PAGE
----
Nissan and Honda join forces to battle Chinese competition

Nissan and Honda are preparing to reduce their production capacities in China significantly. The two  Japanese car manufacturers are finding it difficult to keep up with Chinese competitors in the race for electric cars. A solution could be to join forces and slash EV prices consequently.

As Nikkei Asia reported, both manufacturers plan to reduce production capacities by up to 30% (Nissan) and 20% (Honda) in their respective Chinese joint ventures. However, there is no mention of a change in the majority structure of the respective joint ventures. It is only about production capacities, not about a (partial) sale of shares.

Honda’s sales in China account for more than 30% of its total sales, while Toyota and Nissan’s sales in China amount to more than 20% of their total sales. Around 10% to 20% of the net profit of Japanese automakers overall comes from operations in China.


Nissan currently holds a 50/50 joint venture called Dongfeng Motor Company Limited with the Dongfeng Motor Group. To avoid any confusion with the Chinese manufacturer, the joint venture itself is softly referred to as Dongfeng-Nissan.

Through the joint venture, the Japanese can currently build around 1.6 million cars per year in China. If this capacity were to be reduced by 30%, this would equate to around 500,000 fewer cars.

However, Nissan has not even utilized this capacity recently. In 2023, only 793,000 vehicles were built in China, a decrease of 24% compared to 2022. Previously, Dongfeng-Nissan had consistently produced over one million units for more than a decade.

Specifically, eight factories are to be restructured, and some plants, which have so far served the meager domestic demand, will produce for export in the future. At least, this is how sources from the Japanese business newspaper Nikkei describe the plans, which have not yet been officially confirmed.


Honda also chose Dongfeng as a joint venture partner in 2003. The joint venture founded in 2003 is called Dongfeng Honda Automobile Company. There is also a joint venture with the GAC Group called GAC Honda Automobile.

Honda currently has a production capacity of 1.49 million vehicles per year in its Chinese factories. This figure is to be reduced to 1.2 million units in the future. According to Nikkei, Honda is in talks with local partners and has already informed the most important suppliers that production will be reduced.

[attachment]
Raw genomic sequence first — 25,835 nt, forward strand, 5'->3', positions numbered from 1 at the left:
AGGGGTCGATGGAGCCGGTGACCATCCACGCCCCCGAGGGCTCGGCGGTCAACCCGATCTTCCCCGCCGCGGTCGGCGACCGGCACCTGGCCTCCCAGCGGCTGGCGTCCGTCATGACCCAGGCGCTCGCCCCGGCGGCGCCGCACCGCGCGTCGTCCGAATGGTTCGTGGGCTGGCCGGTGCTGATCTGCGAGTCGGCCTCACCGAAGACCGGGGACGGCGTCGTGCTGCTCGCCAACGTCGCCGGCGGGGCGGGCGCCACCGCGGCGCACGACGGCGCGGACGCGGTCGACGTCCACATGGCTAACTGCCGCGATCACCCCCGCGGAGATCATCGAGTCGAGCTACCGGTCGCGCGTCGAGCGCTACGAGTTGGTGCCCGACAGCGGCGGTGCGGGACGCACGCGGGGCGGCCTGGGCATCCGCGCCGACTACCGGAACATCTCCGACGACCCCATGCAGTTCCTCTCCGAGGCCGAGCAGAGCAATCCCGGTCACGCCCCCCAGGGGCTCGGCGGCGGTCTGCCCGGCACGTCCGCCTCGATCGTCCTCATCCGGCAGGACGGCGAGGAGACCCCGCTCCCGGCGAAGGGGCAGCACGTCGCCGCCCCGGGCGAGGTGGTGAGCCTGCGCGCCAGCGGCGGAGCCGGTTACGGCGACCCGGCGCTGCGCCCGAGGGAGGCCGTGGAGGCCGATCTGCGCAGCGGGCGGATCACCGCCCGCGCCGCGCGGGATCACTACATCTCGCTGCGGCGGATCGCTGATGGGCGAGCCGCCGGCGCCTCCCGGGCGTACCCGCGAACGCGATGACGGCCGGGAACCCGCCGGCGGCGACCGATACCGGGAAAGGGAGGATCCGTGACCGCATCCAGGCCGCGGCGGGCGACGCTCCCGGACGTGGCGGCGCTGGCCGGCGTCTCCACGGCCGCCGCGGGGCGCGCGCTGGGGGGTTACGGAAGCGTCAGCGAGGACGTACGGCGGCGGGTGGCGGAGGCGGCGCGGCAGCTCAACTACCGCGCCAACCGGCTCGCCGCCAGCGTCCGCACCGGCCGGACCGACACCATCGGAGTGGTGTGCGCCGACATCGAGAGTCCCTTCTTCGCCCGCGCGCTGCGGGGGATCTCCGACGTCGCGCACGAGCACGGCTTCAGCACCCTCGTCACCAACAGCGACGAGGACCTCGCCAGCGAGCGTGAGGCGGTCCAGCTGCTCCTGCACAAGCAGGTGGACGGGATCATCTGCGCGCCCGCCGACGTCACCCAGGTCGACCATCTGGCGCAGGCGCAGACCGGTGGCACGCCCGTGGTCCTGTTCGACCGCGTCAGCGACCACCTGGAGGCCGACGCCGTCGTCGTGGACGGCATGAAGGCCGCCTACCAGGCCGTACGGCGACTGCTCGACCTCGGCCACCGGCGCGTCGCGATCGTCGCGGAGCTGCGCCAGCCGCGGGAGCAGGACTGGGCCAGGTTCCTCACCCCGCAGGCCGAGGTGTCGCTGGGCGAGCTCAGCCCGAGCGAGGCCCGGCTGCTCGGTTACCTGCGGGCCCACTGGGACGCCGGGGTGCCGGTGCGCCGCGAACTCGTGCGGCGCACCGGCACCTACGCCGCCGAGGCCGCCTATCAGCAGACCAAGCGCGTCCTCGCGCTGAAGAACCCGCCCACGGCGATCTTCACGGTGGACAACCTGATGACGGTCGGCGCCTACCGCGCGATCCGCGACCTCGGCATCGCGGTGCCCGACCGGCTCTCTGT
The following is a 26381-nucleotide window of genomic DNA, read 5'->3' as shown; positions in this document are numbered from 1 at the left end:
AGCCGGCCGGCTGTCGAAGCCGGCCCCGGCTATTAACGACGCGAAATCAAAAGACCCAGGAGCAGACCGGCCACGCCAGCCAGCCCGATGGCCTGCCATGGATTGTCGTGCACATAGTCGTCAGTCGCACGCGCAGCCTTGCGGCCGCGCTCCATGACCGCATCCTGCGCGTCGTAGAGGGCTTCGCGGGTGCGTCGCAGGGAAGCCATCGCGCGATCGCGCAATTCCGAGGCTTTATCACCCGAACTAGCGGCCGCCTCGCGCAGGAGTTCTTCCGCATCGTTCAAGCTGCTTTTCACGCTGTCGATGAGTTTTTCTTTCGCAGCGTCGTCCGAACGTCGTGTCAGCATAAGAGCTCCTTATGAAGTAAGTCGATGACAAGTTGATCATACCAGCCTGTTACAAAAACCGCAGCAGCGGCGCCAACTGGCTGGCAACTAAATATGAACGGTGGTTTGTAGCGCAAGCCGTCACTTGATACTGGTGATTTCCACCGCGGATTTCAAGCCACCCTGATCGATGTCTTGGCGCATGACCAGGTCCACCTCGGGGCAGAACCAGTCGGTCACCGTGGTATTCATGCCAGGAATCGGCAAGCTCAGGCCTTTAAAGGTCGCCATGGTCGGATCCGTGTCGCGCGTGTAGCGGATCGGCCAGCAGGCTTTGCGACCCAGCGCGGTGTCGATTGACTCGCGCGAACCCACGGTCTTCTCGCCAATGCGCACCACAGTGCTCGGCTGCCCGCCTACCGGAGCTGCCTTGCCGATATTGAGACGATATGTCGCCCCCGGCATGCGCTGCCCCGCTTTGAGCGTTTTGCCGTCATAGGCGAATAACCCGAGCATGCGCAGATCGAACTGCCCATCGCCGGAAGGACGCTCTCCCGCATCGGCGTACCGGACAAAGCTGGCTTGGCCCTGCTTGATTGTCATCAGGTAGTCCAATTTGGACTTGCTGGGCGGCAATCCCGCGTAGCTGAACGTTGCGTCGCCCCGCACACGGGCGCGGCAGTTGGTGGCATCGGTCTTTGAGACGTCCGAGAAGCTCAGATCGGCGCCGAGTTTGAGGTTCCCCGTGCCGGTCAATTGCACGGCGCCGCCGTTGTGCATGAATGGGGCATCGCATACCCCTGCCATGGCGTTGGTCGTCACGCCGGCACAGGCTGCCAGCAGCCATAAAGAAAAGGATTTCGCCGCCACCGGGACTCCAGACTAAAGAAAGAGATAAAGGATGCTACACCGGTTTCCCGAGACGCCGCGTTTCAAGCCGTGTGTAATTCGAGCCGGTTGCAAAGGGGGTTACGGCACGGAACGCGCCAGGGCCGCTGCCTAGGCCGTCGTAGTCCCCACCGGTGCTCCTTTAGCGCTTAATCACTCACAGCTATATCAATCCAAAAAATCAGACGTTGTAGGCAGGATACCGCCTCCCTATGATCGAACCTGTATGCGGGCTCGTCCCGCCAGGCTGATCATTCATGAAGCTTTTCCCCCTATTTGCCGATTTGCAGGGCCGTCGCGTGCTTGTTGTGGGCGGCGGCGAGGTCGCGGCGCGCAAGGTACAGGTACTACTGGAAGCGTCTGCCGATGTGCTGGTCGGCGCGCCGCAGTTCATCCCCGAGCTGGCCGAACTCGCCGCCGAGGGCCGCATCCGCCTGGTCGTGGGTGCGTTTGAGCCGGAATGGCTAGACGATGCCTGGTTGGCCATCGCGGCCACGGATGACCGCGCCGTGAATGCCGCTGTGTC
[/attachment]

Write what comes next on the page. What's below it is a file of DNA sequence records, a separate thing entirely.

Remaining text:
Japanese manufacturers first became active in China more than 20 years ago through joint ventures and have celebrated some successes there. However, the focus of Chinese industry and consumers has recently shifted to local Chinese brands.

Teaming up

In 2023, Chinese manufacturers had a market share of 56%. When it comes to so-called new energy vehicles (NEVs), Chinese brands are also leading the way, not joint ventures. As a result, not only Japanese companies but also South Korean and German brands have recently come under pressure in China. The market leader is no longer Volkswagen but BYD.

That’s why Nissan and Honda are considering teaming up to introduce more affordable EVs to compete with Chinese automakers like BYD. The partnership could include a new EV platform.

According to Nikkei, Nissan may take the plunge as it weighs a partnership with Honda to develop more affordable EV tech. Sources at Nissan said the automaker may discuss joint battery and vehicle development with Honda. Nissan looks to move to a common EV powertrain, which the two could partner up on purchasing. Another possibility is jointly designing and developing a shared EV platform.

The aim is to significantly reduce EV prices as automakers look to Chinese automakers with low-cost models like BYD. The latter has a significant advantage by building nearly all vehicle parts in-house. The Chinese EV leader declared a ‘liberation battle’ against ICE vehicles by slashing EV prices and introducing electric cars with prices as low as $9,700 (69,800 yuan) in China.

Catching up?

Once viewed as an EV pioneer with the launch of the Leaf model in 2010, Nissan is now falling behind the market. Following a bumpy start, Nissan Ariya production is finally running smoothly.

All Japanese car manufacturers, including Nissan, Honda, and Toyota, are falling behind in the EV market due to a slow shift from hybrids. These automakers are now looking to prevent falling further behind, promising to release next-gen EV tech to cut costs and improve competitiveness.

However, Honda has already scrapped plans to build affordable EVs with GM, citing a “changing business environment.” CEO Toshihiro Mibe in an interview with Bloomberg TV: “After studying this for a year, we decided that this would be difficult as a business, so at the moment we are ending development of an affordable EV.”

Will a partnership with Nissan to lower EV prices be any different? More details will likely surface soon, and then we will see if the plans are going to materialize and if Japanese manufacturers can catch up with the electric disadvantage they’ve built up in recent years.


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